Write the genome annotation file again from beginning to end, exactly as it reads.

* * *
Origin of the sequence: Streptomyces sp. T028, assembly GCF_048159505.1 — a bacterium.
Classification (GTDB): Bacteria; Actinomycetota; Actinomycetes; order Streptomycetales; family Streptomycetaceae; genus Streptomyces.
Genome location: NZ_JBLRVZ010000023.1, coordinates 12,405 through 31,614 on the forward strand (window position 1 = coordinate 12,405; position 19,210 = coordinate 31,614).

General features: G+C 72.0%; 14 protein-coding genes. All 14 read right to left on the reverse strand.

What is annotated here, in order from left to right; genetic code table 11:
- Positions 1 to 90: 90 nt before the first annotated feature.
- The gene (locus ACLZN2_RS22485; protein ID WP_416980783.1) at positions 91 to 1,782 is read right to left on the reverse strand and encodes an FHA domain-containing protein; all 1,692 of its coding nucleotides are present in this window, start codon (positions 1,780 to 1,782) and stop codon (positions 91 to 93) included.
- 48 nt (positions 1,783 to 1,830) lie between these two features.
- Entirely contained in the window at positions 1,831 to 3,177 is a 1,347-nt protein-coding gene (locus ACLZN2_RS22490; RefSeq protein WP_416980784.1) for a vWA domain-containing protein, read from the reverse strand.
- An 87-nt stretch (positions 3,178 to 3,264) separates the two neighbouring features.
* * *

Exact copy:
Origin of the sequence: Streptomyces sp. T028, assembly GCF_048159505.1 — a bacterium.
Classification (GTDB): Bacteria; Actinomycetota; Actinomycetes; order Streptomycetales; family Streptomycetaceae; genus Streptomyces.
Genome location: NZ_JBLRVZ010000023.1, coordinates 12,405 through 31,614 on the forward strand (window position 1 = coordinate 12,405; position 19,210 = coordinate 31,614).

General features: G+C 72.0%; 14 protein-coding genes. All 14 read right to left on the reverse strand.

What is annotated here, in order from left to right; genetic code table 11:
- Positions 1 to 90: 90 nt before the first annotated feature.
- The gene (locus ACLZN2_RS22485; protein ID WP_416980783.1) at positions 91 to 1,782 is read right to left on the reverse strand and encodes an FHA domain-containing protein; all 1,692 of its coding nucleotides are present in this window, start codon (positions 1,780 to 1,782) and stop codon (positions 91 to 93) included.
- 48 nt (positions 1,783 to 1,830) lie between these two features.
- Entirely contained in the window at positions 1,831 to 3,177 is a 1,347-nt protein-coding gene (locus ACLZN2_RS22490; RefSeq protein WP_416980784.1) for a vWA domain-containing protein, read from the reverse strand.
- An 87-nt stretch (positions 3,178 to 3,264) separates the two neighbouring features.